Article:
The sense of touch is the activation of neural receptors generally in the skin. The sense of touch encompasses many different types of stimuli including but not limited to pain, pressure, tension, temperature, texture, shape, weight, contours and vibrations. Depending on the sensations depends on the type of neural receptor. For example, thermoreceptors respond to temperature, nociceptors respond to pain, and mechanoreceptors respond to mechanical stimuli such as tension, pressure, vibration.

A common misbelief is that skin is the only organ involved with the sense of touch, but in fact, the receptors are spread all throughout the body including muscles, joints, bones, nostrils, throat, tongue etc comprising the somatosensory system.

The sensations travel through the neural pathways to the spinal cord, the brain stem and the thalamus to what is called the somatosensory cortex in the brain.

When your child is suffering from sensory processing disorder and has issues processing touch based sensations, their brains are either receiving “too much” information or “not enough” information.

Here are some indicators that your child might be receiving too much information:

  • avoiding touch including hugs from familiar adults
  • distressed during hair cutting or brushing and sometimes washed
  • using fingertips rather than using their whole hand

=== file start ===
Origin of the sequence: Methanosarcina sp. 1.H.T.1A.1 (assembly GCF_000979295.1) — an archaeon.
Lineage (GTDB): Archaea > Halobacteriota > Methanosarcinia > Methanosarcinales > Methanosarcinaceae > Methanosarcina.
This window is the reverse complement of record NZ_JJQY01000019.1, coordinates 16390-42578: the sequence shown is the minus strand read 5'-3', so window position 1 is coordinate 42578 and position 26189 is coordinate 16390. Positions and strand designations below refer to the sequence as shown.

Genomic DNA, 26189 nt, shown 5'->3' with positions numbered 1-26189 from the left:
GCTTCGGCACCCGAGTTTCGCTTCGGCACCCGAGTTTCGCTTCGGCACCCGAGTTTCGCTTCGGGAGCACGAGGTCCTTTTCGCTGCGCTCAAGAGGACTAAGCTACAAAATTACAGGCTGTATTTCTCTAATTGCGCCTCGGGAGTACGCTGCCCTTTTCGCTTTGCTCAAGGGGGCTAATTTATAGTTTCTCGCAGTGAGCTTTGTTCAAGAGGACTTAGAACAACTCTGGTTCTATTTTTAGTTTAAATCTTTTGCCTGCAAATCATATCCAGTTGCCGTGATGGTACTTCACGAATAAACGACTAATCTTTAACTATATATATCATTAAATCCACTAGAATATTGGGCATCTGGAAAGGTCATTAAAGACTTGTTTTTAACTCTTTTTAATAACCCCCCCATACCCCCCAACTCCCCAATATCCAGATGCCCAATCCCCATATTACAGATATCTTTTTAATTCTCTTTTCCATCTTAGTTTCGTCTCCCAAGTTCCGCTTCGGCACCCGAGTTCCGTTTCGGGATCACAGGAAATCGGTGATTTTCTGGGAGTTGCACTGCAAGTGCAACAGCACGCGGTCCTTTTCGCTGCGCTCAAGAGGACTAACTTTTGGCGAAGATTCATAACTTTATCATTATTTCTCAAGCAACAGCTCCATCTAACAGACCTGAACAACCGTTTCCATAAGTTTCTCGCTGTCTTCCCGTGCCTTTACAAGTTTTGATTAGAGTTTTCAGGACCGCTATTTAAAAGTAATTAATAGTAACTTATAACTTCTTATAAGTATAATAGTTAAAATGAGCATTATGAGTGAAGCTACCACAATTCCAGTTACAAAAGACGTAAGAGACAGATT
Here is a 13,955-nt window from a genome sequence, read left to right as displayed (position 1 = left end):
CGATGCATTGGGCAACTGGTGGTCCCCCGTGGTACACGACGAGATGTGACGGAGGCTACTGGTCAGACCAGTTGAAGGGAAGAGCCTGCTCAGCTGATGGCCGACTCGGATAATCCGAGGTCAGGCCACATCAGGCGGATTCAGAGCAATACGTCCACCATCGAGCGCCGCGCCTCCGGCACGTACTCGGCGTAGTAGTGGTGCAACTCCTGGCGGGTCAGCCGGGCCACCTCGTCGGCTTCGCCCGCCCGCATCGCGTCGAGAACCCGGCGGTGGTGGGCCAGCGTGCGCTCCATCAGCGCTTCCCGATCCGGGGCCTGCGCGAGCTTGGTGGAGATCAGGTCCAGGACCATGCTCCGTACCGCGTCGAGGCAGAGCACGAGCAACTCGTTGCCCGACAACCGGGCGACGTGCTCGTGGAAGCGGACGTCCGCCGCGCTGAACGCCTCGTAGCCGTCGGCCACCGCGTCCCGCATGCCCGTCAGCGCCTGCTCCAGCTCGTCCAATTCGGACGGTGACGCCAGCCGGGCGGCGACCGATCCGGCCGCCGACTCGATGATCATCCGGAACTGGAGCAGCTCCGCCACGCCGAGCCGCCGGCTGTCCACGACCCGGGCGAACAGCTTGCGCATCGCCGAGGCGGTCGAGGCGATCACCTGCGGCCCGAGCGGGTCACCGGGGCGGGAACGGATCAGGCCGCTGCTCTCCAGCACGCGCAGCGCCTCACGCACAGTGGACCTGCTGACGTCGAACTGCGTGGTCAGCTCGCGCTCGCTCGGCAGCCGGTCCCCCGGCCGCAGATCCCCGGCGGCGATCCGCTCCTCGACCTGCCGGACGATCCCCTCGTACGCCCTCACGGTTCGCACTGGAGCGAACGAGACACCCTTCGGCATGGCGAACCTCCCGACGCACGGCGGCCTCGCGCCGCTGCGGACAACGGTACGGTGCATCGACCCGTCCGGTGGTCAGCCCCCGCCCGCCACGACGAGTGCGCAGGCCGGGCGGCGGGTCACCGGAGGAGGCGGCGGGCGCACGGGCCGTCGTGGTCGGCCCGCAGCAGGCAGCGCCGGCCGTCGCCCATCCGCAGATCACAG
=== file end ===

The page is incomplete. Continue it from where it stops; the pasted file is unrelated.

• overreaction to being accidentally bumped or touched
  • doesn’t like to be barefoot
  • dislike clothing, hats, mittens, and shoes
  • doesn’t wash hands because it feels unpleasant
  • unable to tolerate food in the mouth
  • doesn’t tolerate toothbrush touching their teeth

Here are some indicators that your child might be receiving not enough information:

  • touching people regardless of personal boundaries
  • playing with other people’s hair or clothing
  • pinch, bite or hurts themselves or others
  • doesn’t understand their own strength
  • high pain threshold
  • hit or bang head on purpose
  • throw themselves onto the ground

If you find that your child has some of these indicators, here are a few things that you can do to help them.

  • allow them to fiddle with something that is appropriate and not distracting to others
  • carry squeeze ball or fidget toys with you if they are touching something they are not supposed to be touching
  • have them wear textured clothing
  • sand play, water play, finger paints as sensory output activities
  • give advanced warning to activities that need to be done (like washing hair)
  • use blankets and stuffed animals to help them sleep at night
  • experiment with different foods (for example smooth or crunchy peanut butter)

A tactile disorder should be taken seriously as touch is very important in establishing fine motor skills because they use taste and touch to explore the world around them. Find an occupational therapy who can work with your child.

The Sense of Hearing: Audioception

Senses are the brain’s capability to process information from the surrounding environment, commonly referred to as “perceiving.” It’s important to know that each sense is a system of sensory cells that corresponds to a particular region of the brain where signals are received and then interpreted. In humans, there are a variety of senses. Today, we are focusing on the sense of hearing, otherwise known as “Audioception,” and how it’s affected by Sensory Processing Disorder.